Los Angeles County Museum of Art Supports Mexico City Chapultepec Castle Exhibit
Mexican and Peruvian Colonial-era artifacts have recently gone on display in Mexico City’s Chapultepec Castle. The exhibition features 170 pieces including paintings, sculptures and textiles from the 15-19th centuries. "Contested Visions in the Spanish Colonial World" is a joint project by the Los Angeles County Museum of Art and Mexico's National Institute of Anthropology and History. The intention behind the exhibit is so visitors can compare and see how the two cultures are different.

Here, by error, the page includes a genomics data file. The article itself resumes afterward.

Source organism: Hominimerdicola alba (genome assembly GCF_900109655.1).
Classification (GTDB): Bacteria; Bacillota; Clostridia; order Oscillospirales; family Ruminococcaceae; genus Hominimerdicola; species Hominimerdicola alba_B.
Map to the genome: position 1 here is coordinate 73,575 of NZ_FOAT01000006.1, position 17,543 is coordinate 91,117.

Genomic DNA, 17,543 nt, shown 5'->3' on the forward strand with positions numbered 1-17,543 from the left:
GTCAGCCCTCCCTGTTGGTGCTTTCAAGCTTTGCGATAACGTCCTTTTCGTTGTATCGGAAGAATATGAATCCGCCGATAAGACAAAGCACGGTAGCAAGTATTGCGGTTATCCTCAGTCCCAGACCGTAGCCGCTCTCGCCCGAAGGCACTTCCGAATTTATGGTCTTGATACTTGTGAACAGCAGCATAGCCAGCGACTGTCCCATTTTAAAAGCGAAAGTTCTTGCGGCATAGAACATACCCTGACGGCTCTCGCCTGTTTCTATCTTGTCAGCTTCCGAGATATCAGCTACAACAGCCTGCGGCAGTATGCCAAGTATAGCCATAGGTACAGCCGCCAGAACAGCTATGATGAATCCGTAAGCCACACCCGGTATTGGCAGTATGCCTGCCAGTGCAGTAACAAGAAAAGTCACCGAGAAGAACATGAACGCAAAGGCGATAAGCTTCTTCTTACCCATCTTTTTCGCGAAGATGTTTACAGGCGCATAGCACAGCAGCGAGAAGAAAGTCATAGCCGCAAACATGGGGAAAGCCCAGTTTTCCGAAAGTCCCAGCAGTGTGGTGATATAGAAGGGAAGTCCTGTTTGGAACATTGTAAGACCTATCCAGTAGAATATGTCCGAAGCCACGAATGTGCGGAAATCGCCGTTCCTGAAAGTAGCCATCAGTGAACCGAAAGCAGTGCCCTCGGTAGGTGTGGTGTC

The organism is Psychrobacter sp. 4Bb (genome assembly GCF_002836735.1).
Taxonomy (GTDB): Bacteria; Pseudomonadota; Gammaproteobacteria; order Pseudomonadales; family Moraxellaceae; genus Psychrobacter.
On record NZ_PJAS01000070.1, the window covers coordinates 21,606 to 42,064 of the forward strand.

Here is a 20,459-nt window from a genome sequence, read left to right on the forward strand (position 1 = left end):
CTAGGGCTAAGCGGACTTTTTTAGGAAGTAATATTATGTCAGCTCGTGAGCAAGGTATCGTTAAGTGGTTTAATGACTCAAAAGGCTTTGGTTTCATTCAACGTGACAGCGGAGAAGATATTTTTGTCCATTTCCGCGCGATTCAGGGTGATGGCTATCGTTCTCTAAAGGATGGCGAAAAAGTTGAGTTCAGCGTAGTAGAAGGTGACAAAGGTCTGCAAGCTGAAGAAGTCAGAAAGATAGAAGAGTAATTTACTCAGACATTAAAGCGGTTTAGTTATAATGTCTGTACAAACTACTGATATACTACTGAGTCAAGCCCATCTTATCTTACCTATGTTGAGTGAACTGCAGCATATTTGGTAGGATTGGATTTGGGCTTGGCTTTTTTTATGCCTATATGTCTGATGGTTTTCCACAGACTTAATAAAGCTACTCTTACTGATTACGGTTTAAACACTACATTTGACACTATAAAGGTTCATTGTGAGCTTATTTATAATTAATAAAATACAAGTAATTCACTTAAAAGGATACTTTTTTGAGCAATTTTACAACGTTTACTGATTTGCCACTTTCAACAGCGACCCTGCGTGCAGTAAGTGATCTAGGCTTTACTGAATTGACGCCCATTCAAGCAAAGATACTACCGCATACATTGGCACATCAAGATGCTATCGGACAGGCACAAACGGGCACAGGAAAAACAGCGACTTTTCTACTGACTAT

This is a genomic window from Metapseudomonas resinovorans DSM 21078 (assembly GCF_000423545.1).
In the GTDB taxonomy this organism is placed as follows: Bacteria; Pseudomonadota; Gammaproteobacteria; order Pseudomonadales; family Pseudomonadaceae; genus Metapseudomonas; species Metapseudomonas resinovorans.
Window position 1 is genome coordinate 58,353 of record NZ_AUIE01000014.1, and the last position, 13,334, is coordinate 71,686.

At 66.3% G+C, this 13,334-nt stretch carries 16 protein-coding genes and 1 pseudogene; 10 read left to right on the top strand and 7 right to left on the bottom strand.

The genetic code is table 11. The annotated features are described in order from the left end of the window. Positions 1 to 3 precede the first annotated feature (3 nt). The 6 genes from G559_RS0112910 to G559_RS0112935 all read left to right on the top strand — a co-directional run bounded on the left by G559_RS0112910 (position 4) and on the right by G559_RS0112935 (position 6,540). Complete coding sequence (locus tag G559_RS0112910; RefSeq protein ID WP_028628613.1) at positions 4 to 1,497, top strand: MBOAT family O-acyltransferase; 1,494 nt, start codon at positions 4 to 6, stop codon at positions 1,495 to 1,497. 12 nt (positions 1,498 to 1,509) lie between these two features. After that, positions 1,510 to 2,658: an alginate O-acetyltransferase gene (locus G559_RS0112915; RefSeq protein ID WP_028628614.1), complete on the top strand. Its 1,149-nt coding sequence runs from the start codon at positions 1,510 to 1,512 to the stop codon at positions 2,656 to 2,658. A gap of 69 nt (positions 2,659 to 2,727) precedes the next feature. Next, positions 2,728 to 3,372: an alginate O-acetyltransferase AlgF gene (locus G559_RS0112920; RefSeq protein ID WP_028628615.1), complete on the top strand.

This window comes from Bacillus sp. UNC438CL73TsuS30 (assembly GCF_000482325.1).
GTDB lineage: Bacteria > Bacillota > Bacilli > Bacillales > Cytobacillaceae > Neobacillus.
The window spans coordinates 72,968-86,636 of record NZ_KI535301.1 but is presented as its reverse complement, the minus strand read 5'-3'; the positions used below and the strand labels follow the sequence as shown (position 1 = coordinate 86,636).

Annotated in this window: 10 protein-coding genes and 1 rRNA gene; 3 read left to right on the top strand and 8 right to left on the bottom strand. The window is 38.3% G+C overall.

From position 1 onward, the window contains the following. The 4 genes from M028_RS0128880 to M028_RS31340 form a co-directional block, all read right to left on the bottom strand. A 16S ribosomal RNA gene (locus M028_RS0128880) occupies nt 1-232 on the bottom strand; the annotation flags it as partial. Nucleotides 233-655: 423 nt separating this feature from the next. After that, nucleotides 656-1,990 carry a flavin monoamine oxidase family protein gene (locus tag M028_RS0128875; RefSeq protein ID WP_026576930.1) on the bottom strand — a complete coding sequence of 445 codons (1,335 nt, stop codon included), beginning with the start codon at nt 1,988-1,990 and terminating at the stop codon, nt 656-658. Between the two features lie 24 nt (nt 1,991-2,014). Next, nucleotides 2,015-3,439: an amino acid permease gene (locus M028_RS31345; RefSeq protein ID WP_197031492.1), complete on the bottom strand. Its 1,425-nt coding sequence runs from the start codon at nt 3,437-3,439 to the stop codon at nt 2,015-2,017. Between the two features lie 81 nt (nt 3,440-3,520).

“There are parallels between the way that both places were governed,” says Ilona Katzew of the Los Angeles County Museum of Art, “but the differences between the objects are notable. Each has its own personality and we hope that visitors can discover that during their visit.”
“There’s no relationship between the indigenous people of Mesoamerica and those of the Andes,” says Salvador Rueda of the National Museum of History in Chapultepec Castle, “They are two distinct civilizations. Often times you had two distinct vice-royalties; the vice-royalty of Peru was the most important of the Spanish empire. Later, in the 18th century, the vice-royalty of ‘New Spain’ became the most important. They’re two distinct kingdoms with different customs.”
The exhibit will be on display in Mexico City until October 7, 2012.